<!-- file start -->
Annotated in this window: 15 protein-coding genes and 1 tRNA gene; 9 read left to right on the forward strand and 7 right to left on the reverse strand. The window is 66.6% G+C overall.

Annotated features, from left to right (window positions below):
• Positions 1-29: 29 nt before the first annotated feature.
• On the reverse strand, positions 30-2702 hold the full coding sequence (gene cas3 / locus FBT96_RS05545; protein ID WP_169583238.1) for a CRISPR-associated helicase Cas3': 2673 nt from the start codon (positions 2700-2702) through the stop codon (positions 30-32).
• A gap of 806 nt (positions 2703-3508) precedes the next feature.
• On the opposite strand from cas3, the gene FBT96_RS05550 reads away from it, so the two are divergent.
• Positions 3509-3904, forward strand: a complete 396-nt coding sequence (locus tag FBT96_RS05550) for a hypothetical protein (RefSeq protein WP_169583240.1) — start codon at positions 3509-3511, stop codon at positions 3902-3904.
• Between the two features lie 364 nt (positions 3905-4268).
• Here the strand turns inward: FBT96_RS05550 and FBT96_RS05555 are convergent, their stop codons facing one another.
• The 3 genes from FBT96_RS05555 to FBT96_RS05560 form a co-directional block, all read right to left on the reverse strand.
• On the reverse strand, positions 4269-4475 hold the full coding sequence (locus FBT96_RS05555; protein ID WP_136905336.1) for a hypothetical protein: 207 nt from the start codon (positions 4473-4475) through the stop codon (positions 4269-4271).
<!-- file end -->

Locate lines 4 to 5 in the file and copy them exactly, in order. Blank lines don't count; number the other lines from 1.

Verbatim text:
• On the reverse strand, positions 30-2702 hold the full coding sequence (gene cas3 / locus FBT96_RS05545; protein ID WP_169583238.1) for a CRISPR-associated helicase Cas3': 2673 nt from the start codon (positions 2700-2702) through the stop codon (positions 30-32).
• A gap of 806 nt (positions 2703-3508) precedes the next feature.